Facts of the Job
Job Title: Moirologist (Professional Mourner)
Average Pay: £15-20/hour
Qualification/Experience Needed: Nothing official
Can you cry on demand and are weirdly comfortable around death? Do you also think you can convincingly pull-off acting as a dead person’s distant relative without emotionally traumatising everyone at the funeral? Well then, as strange as this sounds, we might just have found the perfect job for you.
Ian Robertson founded Rent-a-Mourner in 2011, in Braintree, Essex. Now, Rent-a-Mourner has over 20 staff on its books, ready to go out and act really really sad about someone dying for a small fee. Before each job, the mourners-for-hire are given a brief about the deceased so that they’re able to talk to their friends and family as if they had actually known them. Here, they’ll agree a ‘story’ with the client as well as the main talking points so as to not be caught out by any of the mourning loved ones. Robertson says that the industry is growing in the UK, with their bookings up 50% year-on-year, and most their business coming from Hull for some weird reason. Now, with plans to expand, Robertson attributes his success partly to the influx of Middle Eastern and East Asian migrants to the UK, who are bringing their customs with them.
Across the Middle East and East Asia, various cultures at both a local and national level have a long history of ‘professional mourning’, just not in the way we have come to understand it. Rather than the understated, solemn affairs we’re more used to, funerals in other cultures often take a more lively or even celebratory approach to the death of a loved one. This has meant that professional mourners enacting grand displays of wailing and grieving have earned a place in a number of different cultures throughout history.
In China, professional mourning has been traced back to Emperor Wu of Han in around 100BC and was common throughout the dynastic reigns. Despite being condemned and eradicated as superstition during the Cultural Revolution, it has since started gaining a lot of traction again. Hu Xinglian, known professionally as Dingding Mao, is one of the most widely recognised professional mourners in China. She is known for her famous kusang – literally her crying and wailing. Hu Xinglian fell into the profession almost accidentally, after losing her job at a big department store over 10 years ago and just deciding to try something new. Since then, her fame has meant that she now takes requests all across the region, even being driven up to 600 miles in a Mercedes-Benz to offer her mourning services.
In Rajasthan, India, a rudaali (literally a ‘weeping woman’) is a lower-caste woman who will be hired to mourn the death of upper-caste males. The purpose of this is for the women to express grief in place of other family members who, due to their high social status, aren’t permitted to show any emotion in public.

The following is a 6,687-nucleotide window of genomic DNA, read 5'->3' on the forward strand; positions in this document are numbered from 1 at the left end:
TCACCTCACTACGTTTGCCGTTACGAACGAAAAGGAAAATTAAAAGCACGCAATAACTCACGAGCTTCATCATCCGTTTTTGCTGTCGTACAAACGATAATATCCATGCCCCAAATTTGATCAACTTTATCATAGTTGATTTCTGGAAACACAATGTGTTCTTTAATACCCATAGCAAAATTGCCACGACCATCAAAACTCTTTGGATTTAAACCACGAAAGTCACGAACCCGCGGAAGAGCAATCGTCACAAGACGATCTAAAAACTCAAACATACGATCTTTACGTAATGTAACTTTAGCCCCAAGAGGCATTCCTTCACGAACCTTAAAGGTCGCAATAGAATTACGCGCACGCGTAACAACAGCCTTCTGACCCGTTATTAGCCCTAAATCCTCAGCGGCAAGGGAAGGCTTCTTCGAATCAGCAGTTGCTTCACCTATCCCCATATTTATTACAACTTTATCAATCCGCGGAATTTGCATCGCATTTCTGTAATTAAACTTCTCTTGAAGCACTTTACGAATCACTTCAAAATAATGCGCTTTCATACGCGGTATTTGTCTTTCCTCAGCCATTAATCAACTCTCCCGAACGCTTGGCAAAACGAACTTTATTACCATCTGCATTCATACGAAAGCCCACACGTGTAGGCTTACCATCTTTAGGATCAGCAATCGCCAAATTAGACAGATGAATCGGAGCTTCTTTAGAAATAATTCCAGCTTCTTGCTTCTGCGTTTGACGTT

Responsibilities and Duties
In the UK, rather than standing out with their brightly coloured funeral attire and wailing abilities, professional mourners have to be chameleons dressed entirely in black, able to fit perfectly into any sad or emotionally stressful situation. Depending on the client’s wishes, you may have to actively engage in conversation with the friends and family of the deceased, or you may find yourself in conversation regardless. This means that due to the highly emotional state of the people you’ll be dealing with, there is an incredible amount of responsibility to make sure that they feel completely at ease and you don’t say the wrong thing.
On top of making sure to be respectful and not put your foot in it, you’ve got to keep up the guise of being a friend of the deceased whilst making idle conversation. So you have to be both a convincing actor, as well as a master conversationalist. This is why pro mourners never attend a funeral alone, they always send at least two so they can always help each other out to sticky situations.
Other than that, you’re main duties will be to: make sure your timekeeping game is on point; stay calm and relaxed throughout; and commit everything you know about the deceased and their family to memory. If you can do all of this, then their shouldn’t be any problems and everyone’s final goodbyes will go off without a hitch.
Should You Become a Professional Mourner?
Well, it’s clear that, to be a professional mourner, you have to have a hefty amount of confidence, as well as a great deal of social skill. So if you’ve read up to this point and you’re not terrified at the idea of accidentally calling the deceased the wrong name and ruining an already tragic affair, then you’re probably as qualified as you’ll ever be. The downside is, however, that this isn’t something that there’s quite a big enough demand for in the UK yet, so you’re unlikely to make a full-time job out of it unless you’re setting up your own agency to rival Rent-a-Mourner. If you were incredibly proactive and willing to travel up and down the country, you could probably attend two funerals a day, each of which would typically take two to three hours, earning you up to £100.
So professional mourning could be a fairly lucrative career if the business was there to make it a full-time career, but in the UK right now that just doesn’t seem to be the case. Part-time, this could be a great way to earn some extra money, assuming that you don’t mind the stigma or that you just won’t tell your friends. So if that’s a possibility for you then either contact Rent-a-Mourner, go freelance, or even try and set-up your own agency; who knows, maybe we’ll all have professional mourners at our funerals in 20 years time and you managed to get in ahead of the curve.